Monday, 1 October 2012

Child Abuse: Are your Children Safe?

Child Abuse

Child abuse is defined as the wilful and unjustifiable infliction of pain and suffering on children. It can take many different forms. These not only include sexual and physical abuse, but also emotional abuse and neglect.

There are five documented types of child abuse:
Emotional abuse
Emotional abuse is a chronic pattern of behaviour such as belittling, humiliating and ridiculing a child. It is also the consistent failure of parents or caretakers to provide a child with appropriate support, attention and affection.
Emotional neglect
Emotional neglect is the consistent failure of parents or caretakers to provide a child with appropriate support, attention and affection.
Physical neglect
Physical neglect is the failure to provide children with adequate food, clothing, shelter and medical care. Physical neglect also includes abandonment, expulsion from home and failure to enrol children in school. It is important to distinguish between wilful neglect and a parent’s failure to provide the necessities of life because of poverty and cultural norms.
Physical abuse
Physical abuse is defined as acts of physical assault by parents, caretakers or strangers. Physical abuse includes: cuts, fractures, bruises, shaking, burns and internal injuries.
Sexual abuse
Sexual abuse is defined as acts of sexual assault and sexual exploitation of minors by parents, caregivers or strangers. It may consist of a single incident or many incidents over a long period of time. It includes fondling a child’s genitals, intercourse, incest, rape, sodomy exhibitionism and sexual exploitation.

Child sexual abuse is not just rape. It includes fondling, voyeurism, and exposure to and participation in child pornography and child prostitution.

All cases of the rape of young children involve force. It can involve the perpetrator hitting, hurting, smothering or threatening the child while forcing penetration. Usually, the younger the child, the more serious the physical injury.

Sexual abuse and harassment are major problems in South African schools. One of the important causes of this problem is a strong societal belief that women are subordinate to men. This increases the risk of sexual domination by men in the home, school and community. To reduce sexual violence in schools, a culture of respect for students, clear rules and clear consequences for perpetrators needs to be instilled.

Having to think about abuse of children is one of the worst things ever to happen to any parent, but it happens.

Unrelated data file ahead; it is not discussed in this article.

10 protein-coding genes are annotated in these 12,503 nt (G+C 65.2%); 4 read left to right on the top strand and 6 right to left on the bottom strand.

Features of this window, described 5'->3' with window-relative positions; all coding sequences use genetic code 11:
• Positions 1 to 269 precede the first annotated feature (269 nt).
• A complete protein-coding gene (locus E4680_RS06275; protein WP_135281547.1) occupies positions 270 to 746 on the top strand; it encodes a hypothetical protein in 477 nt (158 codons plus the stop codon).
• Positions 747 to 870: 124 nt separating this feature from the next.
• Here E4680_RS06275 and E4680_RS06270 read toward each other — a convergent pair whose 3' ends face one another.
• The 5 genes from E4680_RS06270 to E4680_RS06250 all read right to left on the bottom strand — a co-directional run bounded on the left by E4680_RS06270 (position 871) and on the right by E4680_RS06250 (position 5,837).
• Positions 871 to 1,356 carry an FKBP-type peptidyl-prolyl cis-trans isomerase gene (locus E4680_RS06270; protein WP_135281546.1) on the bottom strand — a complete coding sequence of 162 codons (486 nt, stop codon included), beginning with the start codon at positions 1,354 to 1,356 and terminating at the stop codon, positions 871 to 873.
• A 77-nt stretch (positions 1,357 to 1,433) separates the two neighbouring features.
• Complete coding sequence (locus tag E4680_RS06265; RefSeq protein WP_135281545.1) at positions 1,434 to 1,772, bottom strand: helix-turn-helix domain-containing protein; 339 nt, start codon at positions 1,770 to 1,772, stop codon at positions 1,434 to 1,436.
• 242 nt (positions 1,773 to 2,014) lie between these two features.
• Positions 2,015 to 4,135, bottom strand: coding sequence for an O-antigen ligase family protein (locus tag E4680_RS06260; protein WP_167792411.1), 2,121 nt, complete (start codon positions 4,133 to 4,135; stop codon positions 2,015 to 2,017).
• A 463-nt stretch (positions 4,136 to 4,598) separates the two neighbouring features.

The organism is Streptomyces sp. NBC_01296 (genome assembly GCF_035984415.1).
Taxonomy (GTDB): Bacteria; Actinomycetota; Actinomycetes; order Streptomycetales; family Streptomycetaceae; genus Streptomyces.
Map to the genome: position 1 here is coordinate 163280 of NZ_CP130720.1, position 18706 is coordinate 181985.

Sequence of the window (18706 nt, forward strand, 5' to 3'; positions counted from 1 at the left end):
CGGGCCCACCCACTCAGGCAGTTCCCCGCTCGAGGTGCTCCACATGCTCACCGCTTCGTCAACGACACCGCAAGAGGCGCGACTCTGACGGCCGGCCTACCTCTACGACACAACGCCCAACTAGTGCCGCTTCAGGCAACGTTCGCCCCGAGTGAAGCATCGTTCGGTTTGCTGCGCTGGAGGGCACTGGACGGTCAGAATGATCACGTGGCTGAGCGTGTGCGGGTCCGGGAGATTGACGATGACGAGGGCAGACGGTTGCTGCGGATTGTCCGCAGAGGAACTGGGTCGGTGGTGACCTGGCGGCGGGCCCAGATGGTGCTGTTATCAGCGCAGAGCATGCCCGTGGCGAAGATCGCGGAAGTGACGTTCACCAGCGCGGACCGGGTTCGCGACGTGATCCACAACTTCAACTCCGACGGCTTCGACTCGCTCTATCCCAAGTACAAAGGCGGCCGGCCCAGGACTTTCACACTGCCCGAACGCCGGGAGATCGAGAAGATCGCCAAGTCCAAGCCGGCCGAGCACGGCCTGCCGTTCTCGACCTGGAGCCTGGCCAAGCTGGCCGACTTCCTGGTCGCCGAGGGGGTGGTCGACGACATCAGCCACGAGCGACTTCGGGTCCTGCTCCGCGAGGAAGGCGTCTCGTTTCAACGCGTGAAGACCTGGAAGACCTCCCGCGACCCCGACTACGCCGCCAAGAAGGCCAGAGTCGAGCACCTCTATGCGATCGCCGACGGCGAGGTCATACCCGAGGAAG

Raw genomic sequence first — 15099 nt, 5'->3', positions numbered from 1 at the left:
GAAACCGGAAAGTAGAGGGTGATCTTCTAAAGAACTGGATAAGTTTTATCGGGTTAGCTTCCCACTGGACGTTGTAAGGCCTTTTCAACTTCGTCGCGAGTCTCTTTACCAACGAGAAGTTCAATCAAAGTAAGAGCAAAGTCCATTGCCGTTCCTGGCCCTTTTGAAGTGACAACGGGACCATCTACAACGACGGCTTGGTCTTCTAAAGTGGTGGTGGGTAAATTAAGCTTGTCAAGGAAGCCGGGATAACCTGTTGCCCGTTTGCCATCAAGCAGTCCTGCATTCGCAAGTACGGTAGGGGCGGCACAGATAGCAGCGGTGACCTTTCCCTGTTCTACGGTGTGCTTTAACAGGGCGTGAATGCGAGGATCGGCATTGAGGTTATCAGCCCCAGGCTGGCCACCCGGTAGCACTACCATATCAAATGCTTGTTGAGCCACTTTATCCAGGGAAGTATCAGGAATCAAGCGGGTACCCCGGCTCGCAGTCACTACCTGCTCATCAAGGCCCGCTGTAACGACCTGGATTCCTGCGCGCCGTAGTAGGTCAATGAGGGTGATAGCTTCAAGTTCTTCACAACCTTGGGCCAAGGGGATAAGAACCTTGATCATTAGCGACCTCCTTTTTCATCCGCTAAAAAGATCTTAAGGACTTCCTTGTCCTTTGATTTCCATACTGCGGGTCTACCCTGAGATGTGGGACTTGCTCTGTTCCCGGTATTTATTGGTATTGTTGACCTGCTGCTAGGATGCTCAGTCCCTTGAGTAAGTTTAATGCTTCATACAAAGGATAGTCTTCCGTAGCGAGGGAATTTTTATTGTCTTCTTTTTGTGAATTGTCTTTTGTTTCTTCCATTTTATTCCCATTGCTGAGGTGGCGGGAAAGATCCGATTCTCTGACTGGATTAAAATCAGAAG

The majority of sexual abusers are male, but perpetrators can also be women. The scary truth is that abusers are often friends, acquaintances and even family members.

Physical Signs:

  • Any injury, soreness, redness, swelling or itching around the genital or anal area
  • Venereal disease
  • Fluctuations in body mass
  • Pregnancy

Behavioral Signs:

  • Inappropriate sexual play with self and others
  • Inappropriate sexually explicit drawings
  • Knowledge of sexual acts that is age-inappropriate
  • Seductive behaviour
  • Excessive masturbation
  • Double dressing
  • Avoidance of bathrooms
  • Late arrival or absence from school
  • Personality changes
  • Change in appetite
  • Sudden weight gain/loss
  • Self mutilation
  • Inability to concentrate
  • Locking doors
  • Very eager to please others (over-compliance)
  • Depression
  • Suicidal tendencies
  • Nightmares
  • Not wanting friends to visit at home
  • Not wanting to go home or getting home too early
  • Promiscuity
  • Prostitution
  • Running away

It is important to note that children who have been sexually abused may or may not exhibit signs and symptoms of the abuse. A child may also show one or more of the signs or symptoms listed, but may not have been sexually abused. If you are unsure, consult a professional.

Some signs of physical abuse

 Physical Signs:

  • Unexplained bruises or marks
  • Unexplained burns
  • Fractures
  • Lacerations (cuts)
  • Abdominal injuries
  • Bite marks
  • Bruises on the head
  • Unbelievable explanations for injuries
Behavioural Signs:

  • Child is nervous of physical contact with adults
  • Child cries when it is time to leave a protected environment
  • Absence from school
  • Double dressing
  • Habit disorders
  • Slowing down in intellectual and emotional development

Abuse of children take place anywhere in the world and if you suspect someone is being abused, please notify the responsible authorities. Say No to Child Abuse!

No comments:

Post a Comment